In John’s gospel, people often sought for signs as a basis for believing, but their sign-seeking is not portrayed as a good thing. In John 6:30, the multitude asks Jesus, “What then do You do for a sign, that we may see, and believe You? What work do You perform?”
Jesus’ response to this query is astonishing. He refuses to give them another miraculous sign but instead tells them that they need to trust in him. Jesus is not interested in a sign-seeking faith, but in a Jesus-seeking faith. Sign-seekers often find Jesus alone to be insufficient, and that is why he highlights the deficiency of sign-seeking faith (John 2:23-25).
Anyone holding on to a “hook” or a “sign” as the basis for their faith needs to examine themselves (2 Cor. 13:5). The object of Christian faith is Jesus Christ alone and his death and resurrection for sinners (1 Cor. 15:3-5). To miss this is to miss everything. And it appears that this is at least in part what happened to DeWitt.
DeWitt’s story is as sad as it is interesting, and you can read the rest of it here. I hope this isn’t the last leg of DeWitt’s journey. Perhaps this story will have a happier ending than the one in The New York Times. Stranger things have happened, and the Lord’s arm is not too short to save (Isaiah 59:1).
Matthew and Luke tells us there is only one sign (of Jonah), Mark says there is no sign given, while John relates 7 signs that Jesus gave (in what is called by scholars the book of signs inside John) and all these 7 are before the sign (of Jonah) that happens in Matthew and Luke with the resurrection. It seems obvious to me that the study of signs in and of itself is complex as one needs to reconcile all of these accounts in some way.
All of the signs are supernatural (water turning into wine does not happen naturally), so believing in a supernatural God leads to the possibility of supernatural signs, that is, a miracle working God, which is the God I believe in as I am one of the examples, as I was a confirmed agnostic before “seeing the light”. So what are we to make of any possible signs that we have been given. Certainly some (cessationists) believe that many such supernatural manifestations are not for today while others (charismatics) claim that they are most certainly for today, and so there is yet another reason to splinter.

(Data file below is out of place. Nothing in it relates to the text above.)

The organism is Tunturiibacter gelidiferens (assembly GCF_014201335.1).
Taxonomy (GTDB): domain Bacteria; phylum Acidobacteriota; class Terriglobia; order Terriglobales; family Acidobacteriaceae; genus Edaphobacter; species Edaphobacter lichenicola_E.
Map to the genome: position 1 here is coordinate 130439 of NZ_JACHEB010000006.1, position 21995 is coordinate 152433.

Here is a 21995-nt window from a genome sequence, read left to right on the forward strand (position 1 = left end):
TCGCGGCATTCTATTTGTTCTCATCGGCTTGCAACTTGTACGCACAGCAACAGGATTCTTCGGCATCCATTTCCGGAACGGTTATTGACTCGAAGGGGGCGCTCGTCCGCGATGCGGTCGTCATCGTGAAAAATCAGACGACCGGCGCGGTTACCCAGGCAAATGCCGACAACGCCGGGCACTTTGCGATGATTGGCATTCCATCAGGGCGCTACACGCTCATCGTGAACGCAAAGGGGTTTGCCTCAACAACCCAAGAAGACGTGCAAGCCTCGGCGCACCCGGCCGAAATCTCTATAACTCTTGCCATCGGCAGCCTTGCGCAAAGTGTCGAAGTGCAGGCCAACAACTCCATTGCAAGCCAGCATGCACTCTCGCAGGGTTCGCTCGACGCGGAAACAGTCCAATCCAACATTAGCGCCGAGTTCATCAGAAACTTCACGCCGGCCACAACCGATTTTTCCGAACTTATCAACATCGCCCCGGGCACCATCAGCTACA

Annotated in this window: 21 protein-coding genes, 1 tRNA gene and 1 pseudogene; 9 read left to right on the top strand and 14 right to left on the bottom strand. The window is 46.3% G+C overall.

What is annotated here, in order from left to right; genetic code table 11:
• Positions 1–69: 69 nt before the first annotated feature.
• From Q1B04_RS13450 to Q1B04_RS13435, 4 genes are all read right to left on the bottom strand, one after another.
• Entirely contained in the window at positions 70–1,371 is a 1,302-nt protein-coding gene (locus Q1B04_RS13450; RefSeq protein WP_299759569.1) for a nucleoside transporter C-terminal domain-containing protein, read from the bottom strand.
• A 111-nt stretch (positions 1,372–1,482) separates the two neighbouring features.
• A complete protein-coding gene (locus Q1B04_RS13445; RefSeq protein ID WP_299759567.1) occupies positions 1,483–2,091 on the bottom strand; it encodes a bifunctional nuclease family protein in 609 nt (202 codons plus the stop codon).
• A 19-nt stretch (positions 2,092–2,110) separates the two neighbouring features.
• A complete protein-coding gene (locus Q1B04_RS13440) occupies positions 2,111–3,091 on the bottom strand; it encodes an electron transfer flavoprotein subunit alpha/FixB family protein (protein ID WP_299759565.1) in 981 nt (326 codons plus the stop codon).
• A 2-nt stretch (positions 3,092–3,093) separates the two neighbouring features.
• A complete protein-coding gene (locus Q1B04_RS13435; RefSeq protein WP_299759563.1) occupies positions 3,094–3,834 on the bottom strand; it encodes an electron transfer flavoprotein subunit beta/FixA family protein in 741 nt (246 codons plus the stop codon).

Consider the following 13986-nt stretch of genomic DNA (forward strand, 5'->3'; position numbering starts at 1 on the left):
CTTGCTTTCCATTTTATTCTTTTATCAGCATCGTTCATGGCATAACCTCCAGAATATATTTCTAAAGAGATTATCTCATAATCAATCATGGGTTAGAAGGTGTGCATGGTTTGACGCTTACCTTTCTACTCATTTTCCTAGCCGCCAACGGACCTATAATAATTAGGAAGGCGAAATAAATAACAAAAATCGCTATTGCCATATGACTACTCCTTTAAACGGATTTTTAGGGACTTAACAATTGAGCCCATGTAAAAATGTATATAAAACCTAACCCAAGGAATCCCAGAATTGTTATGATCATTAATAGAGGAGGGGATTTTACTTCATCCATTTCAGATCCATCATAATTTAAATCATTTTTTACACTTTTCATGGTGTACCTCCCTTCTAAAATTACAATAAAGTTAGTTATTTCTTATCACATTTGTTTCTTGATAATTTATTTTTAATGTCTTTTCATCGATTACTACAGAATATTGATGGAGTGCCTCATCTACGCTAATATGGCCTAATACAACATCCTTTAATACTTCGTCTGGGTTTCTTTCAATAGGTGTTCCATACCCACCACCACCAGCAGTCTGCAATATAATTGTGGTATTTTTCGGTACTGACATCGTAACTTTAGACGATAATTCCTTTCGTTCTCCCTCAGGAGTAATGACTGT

So what is a sign? From the name, it is a pointer to something else, in this case to Jesus being Messiah, as you point out. It is possible to hold onto a sign more than holding onto Jesus and this is to be avoided, but incorrect use of a sign does not negate the possibility of correct use.
Denny, so well said! I always enjoy your articles and am constantly amazed at the wisdom I read coming from the little kid I knew way back in DeRidder!
Hey, Donny! Great to hear from you! I appreciate that very much. Blessings!
I know a similar story of another man from DeRidder. So far, no intellectual argument persuades him back to his first love. Nothing else left but prayer. Lot’s of prayer.
I will pray for him too, brother. Great to hear from you.
Hello Dr. Burk,
Thanks for the article. I’m curious – how do see Jesus’ Words below fit in with your assessment?
John 10:38: “. . . but if I do them, even though you do not believe me, believe the works, that you may know and understand that the Father is in me and I am in the Father.”
In John’s gospel, Jesus’ works have a symbolic function. In John 5, Jesus says that His works “testify of me.” To believe on account of His works means to understand what the works signify. For instance, when Jesus raises Lazarus from the dead, that work symbolizes that Jesus Himself is the resurrection and the life.
Amen! Thanks for your answer!